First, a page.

CAMERA CREW MEMBER:

OK, THAT WAS A ROLLOUT ON CAMERA ROLL 324. THIS IS SOUND ROLL 1313. AND THE INTERVIEW IS WITH LEO WILLARD, [ W-I-L-L-A-R-D ] WE ARE NOW STARTING CAMERA ROLL 325, CONTINUATION OF THE INTERVIEW WITH LEO.

QUESTION 24
INTERVIEWER:

OK TALK TO ME ABOUT THAT, UM, UH THAT SENSE OF CHEMISTRY AND DESTINY AND BOLDNESS THAT WAS IN NASHVILLE.

Leo Lillard:

I guess, I guess when you when we, when I think back, at, at here we had a few people some from out of town, some in town, students who had come to Nashville for some different reasons, some had come to go to school, uh, some had come to teach, some had come to be ministers, and yet, they had all agreed that what they had come for was a secondary priority, and that their first priority at this point, had become you know, a cause celebre, we were, we were going to make this town, we were going to make this date, we were going to make this demonstration a monument to history. We were going to make uh, the annals of history. We were going to change abruptly 3 or 400 years of habit. We were going to make a statement that was going to be carved in granite immediately—once and for all. And yet, and yet, we knew that that we had no reason to believe that it would not succeed. And yet there were the odds against us were phenomenal odds. How could 25 individuals in a town they'd never been to before, never been part of an organization, never been elected any positions, come to a town and never been to before and change history? You know those meetings, those glances, those handshakes or smiles that we had and the, and the goof offing and then the serious kind of uh, kind of uh thinking were were all occurring in an environment of certainty and we don't know what that certainty was. We knew that there had to be a reason for, for us being here in Nashville. There was a destiny, there was a, there was this, formula that said we are here, we have to make a statement, we have to act today, we have to act right now, we have to, we have to use the the meager resources we have against a major evil, against a major enemy and to defeat him because that is your purpose. That's why you're here, uh, forget the school, you're here to change Nashville—forget your, uh, your lesson plan, you're here to change Nashville, and when you change Nashville, you'll change the world. And that's exactly what happened. From Nashville came SNCC, from Nashville came all of the basis for how you deal and confront and change things that are, are wrong in, in uh, eyes of, of our, humanity.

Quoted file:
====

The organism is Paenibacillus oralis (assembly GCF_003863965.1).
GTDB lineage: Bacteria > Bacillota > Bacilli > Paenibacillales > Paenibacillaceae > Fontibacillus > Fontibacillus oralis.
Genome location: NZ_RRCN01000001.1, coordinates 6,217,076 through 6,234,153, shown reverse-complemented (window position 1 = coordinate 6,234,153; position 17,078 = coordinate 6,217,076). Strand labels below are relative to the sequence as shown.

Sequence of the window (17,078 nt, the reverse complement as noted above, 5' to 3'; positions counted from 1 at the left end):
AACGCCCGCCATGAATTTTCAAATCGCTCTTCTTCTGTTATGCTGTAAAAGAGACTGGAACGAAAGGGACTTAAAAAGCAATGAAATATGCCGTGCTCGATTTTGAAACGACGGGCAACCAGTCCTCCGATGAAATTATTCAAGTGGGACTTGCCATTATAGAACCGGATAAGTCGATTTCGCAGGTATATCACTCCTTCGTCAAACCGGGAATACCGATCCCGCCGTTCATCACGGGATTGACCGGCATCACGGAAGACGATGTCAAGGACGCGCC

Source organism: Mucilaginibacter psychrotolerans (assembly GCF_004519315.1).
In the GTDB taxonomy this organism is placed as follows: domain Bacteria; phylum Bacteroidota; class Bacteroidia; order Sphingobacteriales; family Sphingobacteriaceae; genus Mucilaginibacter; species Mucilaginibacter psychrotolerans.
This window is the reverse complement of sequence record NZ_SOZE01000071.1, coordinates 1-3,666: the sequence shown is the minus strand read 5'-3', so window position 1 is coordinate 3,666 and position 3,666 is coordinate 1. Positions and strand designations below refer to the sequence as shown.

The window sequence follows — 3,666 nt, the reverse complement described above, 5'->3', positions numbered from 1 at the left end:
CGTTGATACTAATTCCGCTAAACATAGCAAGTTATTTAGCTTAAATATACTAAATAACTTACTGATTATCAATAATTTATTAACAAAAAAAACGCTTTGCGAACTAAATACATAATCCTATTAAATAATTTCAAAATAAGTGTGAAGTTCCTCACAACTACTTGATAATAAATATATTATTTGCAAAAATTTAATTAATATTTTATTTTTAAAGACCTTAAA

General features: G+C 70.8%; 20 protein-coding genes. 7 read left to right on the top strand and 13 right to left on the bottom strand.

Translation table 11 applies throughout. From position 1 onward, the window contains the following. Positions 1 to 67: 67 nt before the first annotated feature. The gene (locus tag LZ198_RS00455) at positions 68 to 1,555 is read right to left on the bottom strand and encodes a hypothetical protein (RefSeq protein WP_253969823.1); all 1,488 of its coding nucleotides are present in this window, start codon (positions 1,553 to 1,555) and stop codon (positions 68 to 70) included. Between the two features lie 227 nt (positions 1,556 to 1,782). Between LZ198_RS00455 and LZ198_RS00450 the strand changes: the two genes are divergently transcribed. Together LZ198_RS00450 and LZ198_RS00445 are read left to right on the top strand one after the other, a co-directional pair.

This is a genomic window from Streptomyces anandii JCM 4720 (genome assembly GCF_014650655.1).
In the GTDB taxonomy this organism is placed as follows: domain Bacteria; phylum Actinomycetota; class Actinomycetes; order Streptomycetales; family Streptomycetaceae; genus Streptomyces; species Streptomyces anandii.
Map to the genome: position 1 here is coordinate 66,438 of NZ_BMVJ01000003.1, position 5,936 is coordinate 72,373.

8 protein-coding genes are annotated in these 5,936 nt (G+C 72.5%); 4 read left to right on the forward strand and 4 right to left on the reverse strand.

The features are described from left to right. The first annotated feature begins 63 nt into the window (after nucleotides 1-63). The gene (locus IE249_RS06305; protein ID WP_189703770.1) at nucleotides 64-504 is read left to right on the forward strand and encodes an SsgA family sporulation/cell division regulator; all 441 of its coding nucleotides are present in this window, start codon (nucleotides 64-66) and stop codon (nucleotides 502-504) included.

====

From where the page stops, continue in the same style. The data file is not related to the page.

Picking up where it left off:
QUESTION 25
INTERVIEWER:

THANKS. CUT. THAT'S A CUT.

CAMERA CREW MEMBER:

THIS IS ROOM TONE, LEON, INTERVIEW. STARTING NOW… END OF ROOM TONE, THANK YOU.